13. The Everett and Monte Cristo Railway came to town in 1892 from its start in Hartford, Washington (near today’s Lake Stevens) and through to its terminus at Monte Cristo. Partially funded by John D. Rockefeller and others, the train carried supplies, passengers, and ore up and down the Stilly Valley.
14. The Granite Falls townsite was platted in 1891 from portions of the Wright and Anderson homesteads and on November 8, 1903, Granite Falls was incorporated as a fourth-class city. Electricity, sewers, sidewalks, telephones, cars, and all the amenities of modern life soon followed.
15. By World War I, the once bustling mining towns of Monte Cristo and Silverton were no longer shipping out ore. The railroad, now owned by Northern Pacific, stopped running and the tracks were torn out in the early 1930s to make way for the Mountain Loop Highway.
16. Granite Falls between the world wars was a lumber town; logging companies felled trees, sawmills created lumber and shingle mills created shingles. The Great Depression, however, took its toll.
17. By 1935, the population of Granite Falls was half what it was in 1925. Mills closed and people left to find work elsewhere. On April 26, 1933, a fire destroyed the Cascade Hotel in downtown Granite Falls and threatened other buildings. The historic hotel was rebuilt at the same site.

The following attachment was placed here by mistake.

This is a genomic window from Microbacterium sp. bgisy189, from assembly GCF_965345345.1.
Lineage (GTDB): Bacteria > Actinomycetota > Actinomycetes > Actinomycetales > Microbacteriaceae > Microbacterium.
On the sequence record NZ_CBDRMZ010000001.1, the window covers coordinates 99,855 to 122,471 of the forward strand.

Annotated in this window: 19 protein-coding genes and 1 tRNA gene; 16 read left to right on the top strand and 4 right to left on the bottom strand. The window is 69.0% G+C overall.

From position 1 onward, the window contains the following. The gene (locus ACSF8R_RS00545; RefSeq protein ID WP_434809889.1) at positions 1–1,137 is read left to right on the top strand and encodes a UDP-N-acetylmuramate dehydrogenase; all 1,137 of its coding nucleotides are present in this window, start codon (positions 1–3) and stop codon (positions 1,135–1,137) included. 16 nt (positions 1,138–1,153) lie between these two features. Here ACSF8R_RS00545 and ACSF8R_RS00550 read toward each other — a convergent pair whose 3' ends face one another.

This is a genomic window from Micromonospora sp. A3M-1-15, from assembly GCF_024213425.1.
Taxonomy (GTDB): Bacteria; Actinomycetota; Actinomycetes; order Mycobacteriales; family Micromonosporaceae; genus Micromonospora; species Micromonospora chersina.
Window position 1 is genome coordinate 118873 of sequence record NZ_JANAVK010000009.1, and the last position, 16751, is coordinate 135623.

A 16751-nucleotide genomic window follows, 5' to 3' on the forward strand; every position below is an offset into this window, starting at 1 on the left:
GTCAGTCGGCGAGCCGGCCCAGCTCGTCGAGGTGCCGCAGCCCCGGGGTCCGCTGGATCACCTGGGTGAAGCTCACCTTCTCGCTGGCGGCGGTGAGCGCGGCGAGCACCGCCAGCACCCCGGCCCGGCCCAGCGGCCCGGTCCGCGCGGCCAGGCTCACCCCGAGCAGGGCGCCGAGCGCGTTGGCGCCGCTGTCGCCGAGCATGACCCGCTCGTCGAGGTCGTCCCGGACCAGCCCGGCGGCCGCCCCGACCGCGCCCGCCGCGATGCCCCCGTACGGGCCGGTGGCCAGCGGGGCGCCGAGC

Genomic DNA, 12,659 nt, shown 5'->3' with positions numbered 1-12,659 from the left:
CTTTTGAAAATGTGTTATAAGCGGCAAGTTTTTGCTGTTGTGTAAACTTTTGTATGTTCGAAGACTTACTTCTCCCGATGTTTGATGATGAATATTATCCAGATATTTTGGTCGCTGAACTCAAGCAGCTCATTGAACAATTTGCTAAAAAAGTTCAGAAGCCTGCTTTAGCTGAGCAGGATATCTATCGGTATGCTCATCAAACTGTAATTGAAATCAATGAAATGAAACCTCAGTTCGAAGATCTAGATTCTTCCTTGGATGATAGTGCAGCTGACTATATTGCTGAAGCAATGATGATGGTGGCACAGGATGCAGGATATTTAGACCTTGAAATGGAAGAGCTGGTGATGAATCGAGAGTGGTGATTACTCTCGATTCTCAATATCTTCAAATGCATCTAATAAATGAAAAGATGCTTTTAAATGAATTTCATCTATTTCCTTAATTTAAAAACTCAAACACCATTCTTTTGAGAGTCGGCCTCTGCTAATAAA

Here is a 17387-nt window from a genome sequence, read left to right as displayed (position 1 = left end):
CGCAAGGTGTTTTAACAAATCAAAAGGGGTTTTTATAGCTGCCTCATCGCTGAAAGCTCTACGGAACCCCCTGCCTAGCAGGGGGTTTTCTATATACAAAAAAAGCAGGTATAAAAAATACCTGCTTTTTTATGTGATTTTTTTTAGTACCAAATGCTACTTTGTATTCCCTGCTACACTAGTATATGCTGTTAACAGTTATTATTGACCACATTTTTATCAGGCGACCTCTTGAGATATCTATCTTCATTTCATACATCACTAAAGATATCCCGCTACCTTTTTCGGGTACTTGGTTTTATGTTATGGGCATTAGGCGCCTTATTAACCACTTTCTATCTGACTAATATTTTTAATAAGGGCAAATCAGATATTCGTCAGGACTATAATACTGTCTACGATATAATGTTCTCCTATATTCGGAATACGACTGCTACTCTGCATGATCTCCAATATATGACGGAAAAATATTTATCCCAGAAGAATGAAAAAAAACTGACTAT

18. At the end of World War II, things looked bleak. The opening of Miller Shingle in 1946 (now the country’s largest specialty lumber mill) meant jobs both in the woods and at the mill. Construction booms through Snohomish and King counties also meant jobs at the gravel pits dotted around Granite Falls.
19. The city later became a bedroom community for commuters working in Everett and Lake Stevens for large companies.
20. Hard times would come again. In 1986, the United States Forest Service severely limited logging in old-growth forests under its protection in an effort to save the northern spotted owl from extinction. In June, 1990, the U.S. Fish and Wildlife Department declared the spotted owl an endangered species, and in 1991, a federal court judge ruled the Forest Service’s logging plan to save the owl was inadequate. Over one-fourth of old-growth forest on both public and private land were put off-limits to logging.